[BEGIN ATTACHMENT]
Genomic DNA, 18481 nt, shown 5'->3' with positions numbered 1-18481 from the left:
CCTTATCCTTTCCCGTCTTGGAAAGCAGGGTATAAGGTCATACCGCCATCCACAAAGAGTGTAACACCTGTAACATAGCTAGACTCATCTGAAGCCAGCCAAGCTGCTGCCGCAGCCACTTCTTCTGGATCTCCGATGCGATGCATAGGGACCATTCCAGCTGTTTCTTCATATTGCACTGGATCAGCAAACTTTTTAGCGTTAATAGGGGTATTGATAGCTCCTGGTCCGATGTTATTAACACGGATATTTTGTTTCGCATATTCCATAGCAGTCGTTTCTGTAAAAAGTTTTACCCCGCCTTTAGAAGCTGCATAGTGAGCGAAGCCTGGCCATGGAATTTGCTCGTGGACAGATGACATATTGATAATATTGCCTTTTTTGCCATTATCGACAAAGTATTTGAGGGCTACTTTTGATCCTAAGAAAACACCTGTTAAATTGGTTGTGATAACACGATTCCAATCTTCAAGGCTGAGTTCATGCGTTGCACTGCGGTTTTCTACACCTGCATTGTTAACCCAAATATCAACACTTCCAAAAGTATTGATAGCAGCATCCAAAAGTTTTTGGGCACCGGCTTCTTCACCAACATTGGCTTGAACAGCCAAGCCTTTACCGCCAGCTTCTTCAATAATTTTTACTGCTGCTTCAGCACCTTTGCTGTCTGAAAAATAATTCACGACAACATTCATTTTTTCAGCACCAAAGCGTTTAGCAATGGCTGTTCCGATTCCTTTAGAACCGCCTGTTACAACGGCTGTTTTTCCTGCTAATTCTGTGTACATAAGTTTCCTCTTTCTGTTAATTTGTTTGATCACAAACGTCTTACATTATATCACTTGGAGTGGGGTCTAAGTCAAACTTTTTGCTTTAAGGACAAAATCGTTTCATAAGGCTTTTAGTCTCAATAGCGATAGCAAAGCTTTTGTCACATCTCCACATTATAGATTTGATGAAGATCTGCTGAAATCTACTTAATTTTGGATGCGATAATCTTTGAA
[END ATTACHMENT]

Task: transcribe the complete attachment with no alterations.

Genomic DNA, 18481 nt, shown 5'->3' with positions numbered 1-18481 from the left:
CCTTATCCTTTCCCGTCTTGGAAAGCAGGGTATAAGGTCATACCGCCATCCACAAAGAGTGTAACACCTGTAACATAGCTAGACTCATCTGAAGCCAGCCAAGCTGCTGCCGCAGCCACTTCTTCTGGATCTCCGATGCGATGCATAGGGACCATTCCAGCTGTTTCTTCATATTGCACTGGATCAGCAAACTTTTTAGCGTTAATAGGGGTATTGATAGCTCCTGGTCCGATGTTATTAACACGGATATTTTGTTTCGCATATTCCATAGCAGTCGTTTCTGTAAAAAGTTTTACCCCGCCTTTAGAAGCTGCATAGTGAGCGAAGCCTGGCCATGGAATTTGCTCGTGGACAGATGACATATTGATAATATTGCCTTTTTTGCCATTATCGACAAAGTATTTGAGGGCTACTTTTGATCCTAAGAAAACACCTGTTAAATTGGTTGTGATAACACGATTCCAATCTTCAAGGCTGAGTTCATGCGTTGCACTGCGGTTTTCTACACCTGCATTGTTAACCCAAATATCAACACTTCCAAAAGTATTGATAGCAGCATCCAAAAGTTTTTGGGCACCGGCTTCTTCACCAACATTGGCTTGAACAGCCAAGCCTTTACCGCCAGCTTCTTCAATAATTTTTACTGCTGCTTCAGCACCTTTGCTGTCTGAAAAATAATTCACGACAACATTCATTTTTTCAGCACCAAAGCGTTTAGCAATGGCTGTTCCGATTCCTTTAGAACCGCCTGTTACAACGGCTGTTTTTCCTGCTAATTCTGTGTACATAAGTTTCCTCTTTCTGTTAATTTGTTTGATCACAAACGTCTTACATTATATCACTTGGAGTGGGGTCTAAGTCAAACTTTTTGCTTTAAGGACAAAATCGTTTCATAAGGCTTTTAGTCTCAATAGCGATAGCAAAGCTTTTGTCACATCTCCACATTATAGATTTGATGAAGATCTGCTGAAATCTACTTAATTTTGGATGCGATAATCTTTGAA